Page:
Former Test umpire David Shepherd dies
David Shepherd, the former England umpire, has died after a long battle with cancer. He was 68.
Shepherd was a renowned international umpire and officiated in 172 ODIs, including three consecutive World Cup finals, and 92 Tests between 1983 and 2005. His good-humoured approach to officiating and quirky superstitions - most notably his 'jig' when scores reached 111 or a multiple thereof - made him a favourite with players and spectators the world over.
Shepherd was appointed a first-class umpire in 1981, and made his international debut at the 1983 World Cup. He would go onto become one of the game's most decorated and beloved officials. Only Steve Bucknor and Rudi Koertzen have stood in more Tests.
His last Test match was between West Indies and Pakistan in Kingston in June 2005 - after which Brian Lara presented him with a bat inscribed with a message thanking him for "the service, the memories and the professionalism" - and his final county appearance came at his former home ground of Bristol. Shepherd had represented Gloucestershire as a batsman over a 14-year career, which included 282 first-class matches and 12 centuries.
Upon his retirement from umpiring, Shepherd returned to Devon and remained involved with his local club. He married Jenny, his long-time partner, in 2008.
In confirming his passing on Wednesday, a statement on the Gloucestershire website spoke of Shepherd's "cheerful west country approach." "He was respected by all with whom he came in contact, especially the international players whom he encountered in so many Test Matches," the statement continued. "He always brought a smile to all our faces. For him cricket was a lovely game, a simple game and a game to be enjoyed. He himself brought so much enjoyment to so many of us."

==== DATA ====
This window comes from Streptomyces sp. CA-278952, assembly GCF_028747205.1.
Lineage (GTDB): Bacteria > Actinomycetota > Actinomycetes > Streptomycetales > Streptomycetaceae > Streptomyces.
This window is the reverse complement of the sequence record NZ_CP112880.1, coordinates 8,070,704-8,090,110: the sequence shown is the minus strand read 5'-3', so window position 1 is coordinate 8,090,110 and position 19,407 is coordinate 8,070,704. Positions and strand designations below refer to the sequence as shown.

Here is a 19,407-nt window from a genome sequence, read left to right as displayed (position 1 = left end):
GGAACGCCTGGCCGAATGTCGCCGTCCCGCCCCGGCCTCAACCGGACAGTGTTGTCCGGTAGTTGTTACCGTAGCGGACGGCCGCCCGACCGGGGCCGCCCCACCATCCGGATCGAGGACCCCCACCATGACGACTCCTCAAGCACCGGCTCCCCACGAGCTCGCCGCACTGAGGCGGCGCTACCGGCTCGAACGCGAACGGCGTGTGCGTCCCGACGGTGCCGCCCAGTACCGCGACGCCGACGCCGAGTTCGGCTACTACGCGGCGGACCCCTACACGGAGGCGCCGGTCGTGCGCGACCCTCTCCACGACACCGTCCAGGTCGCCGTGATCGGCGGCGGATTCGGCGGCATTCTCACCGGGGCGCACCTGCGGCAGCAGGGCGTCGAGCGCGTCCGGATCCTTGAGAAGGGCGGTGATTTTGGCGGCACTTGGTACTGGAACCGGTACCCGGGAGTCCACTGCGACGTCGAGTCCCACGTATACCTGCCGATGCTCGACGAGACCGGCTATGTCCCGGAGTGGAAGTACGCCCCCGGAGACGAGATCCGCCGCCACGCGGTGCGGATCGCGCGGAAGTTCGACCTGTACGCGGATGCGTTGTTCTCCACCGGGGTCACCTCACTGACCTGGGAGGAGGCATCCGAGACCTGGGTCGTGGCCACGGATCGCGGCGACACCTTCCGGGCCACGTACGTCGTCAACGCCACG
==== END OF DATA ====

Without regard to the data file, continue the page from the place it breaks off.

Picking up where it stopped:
One of the first personal tributes to come in was from his long-time colleague, Dickie Bird. "I feel very saddened this has happened," Bird told Sky Sports. "He was a fine umpire, we spent many happy hours together. He was a great man and a tremendous man to umpire with. He was a good bloke, he'll be sadly missed."
ICC President David Morgan called him a true gentleman of the game, a match official of the very highest quality with an immense positive influence on the sport. "The example he set as someone who took the art of umpiring very seriously while also enjoying what he did immensely will leave a lasting legacy for the game," Morgan said. "He was an engaging character which meant players and other umpires were always delighted to be around him."
The current international umpires issued a statement saying many were indebted to him. "Every time we see Nelson on the scoreboard, we will be thinking of Shep's little jig and saying a quiet 'thank you' for having him as one of us. As Shep would always say to every umpire he worked with on the way out to the middle, we now say to him: 'Good luck mate, and may your God go with you.'"